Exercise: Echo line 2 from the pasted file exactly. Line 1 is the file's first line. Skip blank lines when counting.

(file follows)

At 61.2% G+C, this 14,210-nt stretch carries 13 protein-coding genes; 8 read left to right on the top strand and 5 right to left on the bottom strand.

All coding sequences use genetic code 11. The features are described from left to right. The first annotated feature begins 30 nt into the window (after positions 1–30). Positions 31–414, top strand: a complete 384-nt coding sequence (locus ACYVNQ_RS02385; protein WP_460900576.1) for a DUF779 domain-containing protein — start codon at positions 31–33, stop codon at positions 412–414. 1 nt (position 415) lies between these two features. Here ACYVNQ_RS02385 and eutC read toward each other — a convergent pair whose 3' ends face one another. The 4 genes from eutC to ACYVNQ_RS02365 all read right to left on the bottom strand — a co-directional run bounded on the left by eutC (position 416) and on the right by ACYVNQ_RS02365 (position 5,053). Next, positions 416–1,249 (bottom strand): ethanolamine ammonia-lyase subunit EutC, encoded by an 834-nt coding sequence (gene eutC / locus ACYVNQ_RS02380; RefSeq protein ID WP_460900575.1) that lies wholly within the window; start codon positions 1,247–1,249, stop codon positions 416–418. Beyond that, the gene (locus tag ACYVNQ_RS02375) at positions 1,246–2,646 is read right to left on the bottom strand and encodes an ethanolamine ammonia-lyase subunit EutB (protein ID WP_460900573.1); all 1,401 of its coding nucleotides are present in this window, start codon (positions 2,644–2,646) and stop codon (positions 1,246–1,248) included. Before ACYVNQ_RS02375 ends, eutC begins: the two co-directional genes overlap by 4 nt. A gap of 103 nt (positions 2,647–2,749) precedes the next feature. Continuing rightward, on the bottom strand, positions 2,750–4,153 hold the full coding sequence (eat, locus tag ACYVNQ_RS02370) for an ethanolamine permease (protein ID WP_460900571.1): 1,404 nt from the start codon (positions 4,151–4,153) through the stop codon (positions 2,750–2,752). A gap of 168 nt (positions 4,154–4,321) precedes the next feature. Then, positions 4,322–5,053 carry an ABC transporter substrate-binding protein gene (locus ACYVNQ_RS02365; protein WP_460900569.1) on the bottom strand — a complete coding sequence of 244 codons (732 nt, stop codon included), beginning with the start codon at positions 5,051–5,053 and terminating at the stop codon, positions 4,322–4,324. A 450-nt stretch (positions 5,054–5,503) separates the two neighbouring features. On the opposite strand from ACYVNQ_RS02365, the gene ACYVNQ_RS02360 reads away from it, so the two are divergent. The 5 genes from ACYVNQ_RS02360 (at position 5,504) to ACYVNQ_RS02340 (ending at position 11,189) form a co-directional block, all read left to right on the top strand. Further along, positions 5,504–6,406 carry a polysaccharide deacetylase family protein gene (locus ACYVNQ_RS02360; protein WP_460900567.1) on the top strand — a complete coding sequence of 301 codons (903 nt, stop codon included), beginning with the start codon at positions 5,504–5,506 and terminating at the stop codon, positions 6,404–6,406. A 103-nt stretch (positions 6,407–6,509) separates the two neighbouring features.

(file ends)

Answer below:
All coding sequences use genetic code 11. The features are described from left to right. The first annotated feature begins 30 nt into the window (after positions 1–30). Positions 31–414, top strand: a complete 384-nt coding sequence (locus ACYVNQ_RS02385; protein WP_460900576.1) for a DUF779 domain-containing protein — start codon at positions 31–33, stop codon at positions 412–414. 1 nt (position 415) lies between these two features. Here ACYVNQ_RS02385 and eutC read toward each other — a convergent pair whose 3' ends face one another. The 4 genes from eutC to ACYVNQ_RS02365 all read right to left on the bottom strand — a co-directional run bounded on the left by eutC (position 416) and on the right by ACYVNQ_RS02365 (position 5,053). Next, positions 416–1,249 (bottom strand): ethanolamine ammonia-lyase subunit EutC, encoded by an 834-nt coding sequence (gene eutC / locus ACYVNQ_RS02380; RefSeq protein ID WP_460900575.1) that lies wholly within the window; start codon positions 1,247–1,249, stop codon positions 416–418. Beyond that, the gene (locus tag ACYVNQ_RS02375) at positions 1,246–2,646 is read right to left on the bottom strand and encodes an ethanolamine ammonia-lyase subunit EutB (protein ID WP_460900573.1); all 1,401 of its coding nucleotides are present in this window, start codon (positions 2,644–2,646) and stop codon (positions 1,246–1,248) included. Before ACYVNQ_RS02375 ends, eutC begins: the two co-directional genes overlap by 4 nt. A gap of 103 nt (positions 2,647–2,749) precedes the next feature. Continuing rightward, on the bottom strand, positions 2,750–4,153 hold the full coding sequence (eat, locus tag ACYVNQ_RS02370) for an ethanolamine permease (protein ID WP_460900571.1): 1,404 nt from the start codon (positions 4,151–4,153) through the stop codon (positions 2,750–2,752). A gap of 168 nt (positions 4,154–4,321) precedes the next feature. Then, positions 4,322–5,053 carry an ABC transporter substrate-binding protein gene (locus ACYVNQ_RS02365; protein WP_460900569.1) on the bottom strand — a complete coding sequence of 244 codons (732 nt, stop codon included), beginning with the start codon at positions 5,051–5,053 and terminating at the stop codon, positions 4,322–4,324. A 450-nt stretch (positions 5,054–5,503) separates the two neighbouring features. On the opposite strand from ACYVNQ_RS02365, the gene ACYVNQ_RS02360 reads away from it, so the two are divergent. The 5 genes from ACYVNQ_RS02360 (at position 5,504) to ACYVNQ_RS02340 (ending at position 11,189) form a co-directional block, all read left to right on the top strand. Further along, positions 5,504–6,406 carry a polysaccharide deacetylase family protein gene (locus ACYVNQ_RS02360; protein WP_460900567.1) on the top strand — a complete coding sequence of 301 codons (903 nt, stop codon included), beginning with the start codon at positions 5,504–5,506 and terminating at the stop codon, positions 6,404–6,406. A 103-nt stretch (positions 6,407–6,509) separates the two neighbouring features.